Dark Flow Lurking
David Castillo Gallery is proud to present Dark Flow Lurking, with works by Anna Betbeze, Sanford Biggers, Kate Gilmore, Valerie Hegarty, Pepe Mar, Melvin Martinez, Fabian Peña, Gamaliel Rodriguez, Xaviera Simmons, Shinique Smith, Frances Trombly and Brenna Youngblood.
The artists in Dark Flow Lurking are dogged by their art historical reflections, reencountering the Mirror Stage on every surface and in every critical conversation. They understand ontology is its extrapolation and annihilation as a transfer of gravity. For Bataille as well as Dark Flow Lurking, “it is possible to assume that the object of any affective reaction is necessarily heterogeneous.” Dark Flow Lurking digests both the picture plane and liminal shuttle as windows into outer spaces. The artists point to new bodies of work like black holes rendered visible by the spiraling gas of a neighboring star.
Sanford Biggers condenses mark-making and linear history into matter like a star, also a frequent symbol on pre-Civil War quilts such as those that Biggers appropriates. Shinique Smith solidifies the conceptual thread of objects through the diagrammatic of native and popular cultures.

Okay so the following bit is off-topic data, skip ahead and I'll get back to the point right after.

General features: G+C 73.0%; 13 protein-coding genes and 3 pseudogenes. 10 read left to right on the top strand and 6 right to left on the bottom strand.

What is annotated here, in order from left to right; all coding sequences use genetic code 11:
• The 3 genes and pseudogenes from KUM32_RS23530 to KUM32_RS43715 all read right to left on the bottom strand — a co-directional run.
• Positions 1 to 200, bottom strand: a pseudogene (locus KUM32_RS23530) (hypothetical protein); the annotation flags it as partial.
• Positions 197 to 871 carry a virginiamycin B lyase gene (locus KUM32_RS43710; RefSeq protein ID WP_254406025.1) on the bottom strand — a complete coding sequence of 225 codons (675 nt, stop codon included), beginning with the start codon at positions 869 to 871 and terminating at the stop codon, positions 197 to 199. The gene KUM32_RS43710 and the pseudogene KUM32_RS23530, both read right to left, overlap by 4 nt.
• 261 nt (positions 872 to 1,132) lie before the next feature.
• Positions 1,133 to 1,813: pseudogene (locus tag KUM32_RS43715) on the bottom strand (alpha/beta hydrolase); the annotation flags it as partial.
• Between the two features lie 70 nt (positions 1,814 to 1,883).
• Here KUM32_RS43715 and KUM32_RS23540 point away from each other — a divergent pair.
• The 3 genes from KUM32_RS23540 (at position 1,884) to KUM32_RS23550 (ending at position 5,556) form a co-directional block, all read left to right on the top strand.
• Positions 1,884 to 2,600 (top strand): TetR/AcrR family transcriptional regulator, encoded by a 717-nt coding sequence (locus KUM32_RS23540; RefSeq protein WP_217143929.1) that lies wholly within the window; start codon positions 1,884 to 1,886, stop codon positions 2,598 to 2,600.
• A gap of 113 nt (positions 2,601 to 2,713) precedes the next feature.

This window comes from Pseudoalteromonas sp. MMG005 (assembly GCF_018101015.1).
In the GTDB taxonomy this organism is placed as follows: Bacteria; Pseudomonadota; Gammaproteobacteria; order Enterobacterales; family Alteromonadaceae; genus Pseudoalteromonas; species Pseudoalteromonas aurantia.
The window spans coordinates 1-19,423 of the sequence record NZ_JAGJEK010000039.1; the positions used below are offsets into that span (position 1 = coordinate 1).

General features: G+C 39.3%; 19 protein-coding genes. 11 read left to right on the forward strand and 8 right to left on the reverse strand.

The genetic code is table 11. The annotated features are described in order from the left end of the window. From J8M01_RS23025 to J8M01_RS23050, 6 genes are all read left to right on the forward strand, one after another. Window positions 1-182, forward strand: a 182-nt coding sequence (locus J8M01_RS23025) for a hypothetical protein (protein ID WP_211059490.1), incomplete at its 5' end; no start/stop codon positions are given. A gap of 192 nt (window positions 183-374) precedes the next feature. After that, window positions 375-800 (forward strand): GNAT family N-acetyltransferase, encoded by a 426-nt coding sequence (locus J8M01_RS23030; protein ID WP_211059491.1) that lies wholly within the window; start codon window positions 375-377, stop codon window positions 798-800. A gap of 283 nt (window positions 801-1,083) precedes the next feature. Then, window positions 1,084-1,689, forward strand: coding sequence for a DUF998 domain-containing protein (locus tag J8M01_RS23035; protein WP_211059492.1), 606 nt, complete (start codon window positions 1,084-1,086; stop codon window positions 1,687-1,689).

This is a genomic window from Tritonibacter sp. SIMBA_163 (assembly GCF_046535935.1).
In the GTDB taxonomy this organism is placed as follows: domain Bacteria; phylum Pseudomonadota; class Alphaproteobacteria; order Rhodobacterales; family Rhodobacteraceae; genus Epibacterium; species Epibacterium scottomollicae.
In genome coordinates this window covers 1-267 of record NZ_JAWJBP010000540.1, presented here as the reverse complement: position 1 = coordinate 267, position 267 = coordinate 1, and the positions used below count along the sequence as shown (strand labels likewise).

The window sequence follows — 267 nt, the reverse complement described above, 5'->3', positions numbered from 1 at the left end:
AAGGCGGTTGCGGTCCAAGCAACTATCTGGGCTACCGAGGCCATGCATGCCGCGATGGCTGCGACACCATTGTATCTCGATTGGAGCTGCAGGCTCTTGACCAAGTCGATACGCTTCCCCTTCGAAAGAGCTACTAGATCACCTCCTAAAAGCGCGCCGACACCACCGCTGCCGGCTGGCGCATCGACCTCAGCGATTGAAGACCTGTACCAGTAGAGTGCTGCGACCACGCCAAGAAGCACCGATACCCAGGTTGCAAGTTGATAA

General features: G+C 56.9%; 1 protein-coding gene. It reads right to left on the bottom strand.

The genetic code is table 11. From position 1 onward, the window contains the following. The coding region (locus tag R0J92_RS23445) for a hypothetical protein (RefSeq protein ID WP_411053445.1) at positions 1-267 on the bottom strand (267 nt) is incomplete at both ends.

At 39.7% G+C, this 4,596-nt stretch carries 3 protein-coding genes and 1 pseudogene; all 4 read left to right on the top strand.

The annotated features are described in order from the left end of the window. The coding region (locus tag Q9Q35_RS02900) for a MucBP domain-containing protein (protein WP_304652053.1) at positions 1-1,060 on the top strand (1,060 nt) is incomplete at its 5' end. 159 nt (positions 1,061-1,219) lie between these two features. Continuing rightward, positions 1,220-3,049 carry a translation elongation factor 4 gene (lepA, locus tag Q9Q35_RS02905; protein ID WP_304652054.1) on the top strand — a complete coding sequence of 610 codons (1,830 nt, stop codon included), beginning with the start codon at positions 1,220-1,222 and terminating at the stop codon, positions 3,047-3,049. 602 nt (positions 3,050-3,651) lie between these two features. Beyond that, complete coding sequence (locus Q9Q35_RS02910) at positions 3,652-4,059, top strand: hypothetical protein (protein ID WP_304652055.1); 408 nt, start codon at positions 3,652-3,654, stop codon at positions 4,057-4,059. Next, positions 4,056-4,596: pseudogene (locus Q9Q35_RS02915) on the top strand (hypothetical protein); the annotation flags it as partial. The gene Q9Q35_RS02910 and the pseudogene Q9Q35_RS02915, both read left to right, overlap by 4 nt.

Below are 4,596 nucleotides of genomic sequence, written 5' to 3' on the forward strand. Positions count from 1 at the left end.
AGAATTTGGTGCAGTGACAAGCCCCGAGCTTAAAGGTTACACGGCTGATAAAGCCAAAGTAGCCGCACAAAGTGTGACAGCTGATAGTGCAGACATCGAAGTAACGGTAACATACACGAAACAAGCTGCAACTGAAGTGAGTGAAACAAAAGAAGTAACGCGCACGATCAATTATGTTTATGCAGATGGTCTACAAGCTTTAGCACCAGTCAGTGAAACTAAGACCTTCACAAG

Anna Betbeze, Kate Gilmore and Pepe Mar object-orientate process. The materials of Betbeze’sGhost, construct the painterly act, treating a Flokati rug with plaster and paint. In Gilmore’s Break of Day, wood and ceramic sculptures disorientate the pedantic gaze. Mar’s Revival II is a medicinal tabernacle for what ails hegemony.
Fabian Peña, Melvin Martinez and Xaviera Simmons animate a subjectivity like a periperformative utterance, such as I promise, engenders not only a stated I and an implied you, but an unnamed witness. Their artworks promise new semiotic forms. Peña’s vast light box intervenes upon the linear reading experience with gossamer insect wings, texts and everyday objects. In Martinez’sPentimento, is a tragicomedy of geometric formal beauty that sees the iridescent properties of chaotic heterogeneity and falls in love. Simmons’ The Arctic Dusk is a corporeal dictionary of nomadic vocabulary.
Gamaliel Rodriguez shares the object-orientation of Dark Flow Lurking by painting a reverse trope of sympathetic nature in which architecture mirrors the cloud of an ominous explosion. On the scene of Frances Trombly’s painting, hand-woven canvas becomes an object with a gravitational will of its own. Brenna Youngblood, who reclaims materials from a childhood home, and Valerie Hegarty both situate the object as a portal into other dimensions of space and time.
In his essay, “What is it like to be a bat?” Thomas Nagel critiques reductionist modals of consciousness. Dark Flow Lurking is composed of artists whose constant reminder is that one must become the Other in order to understand its sentience; enter a black hole to know its contents; re-territorialize notions of abstraction, figuration, landscape, structure, materiality and labor to paint speculative corporeality after the millennial turn.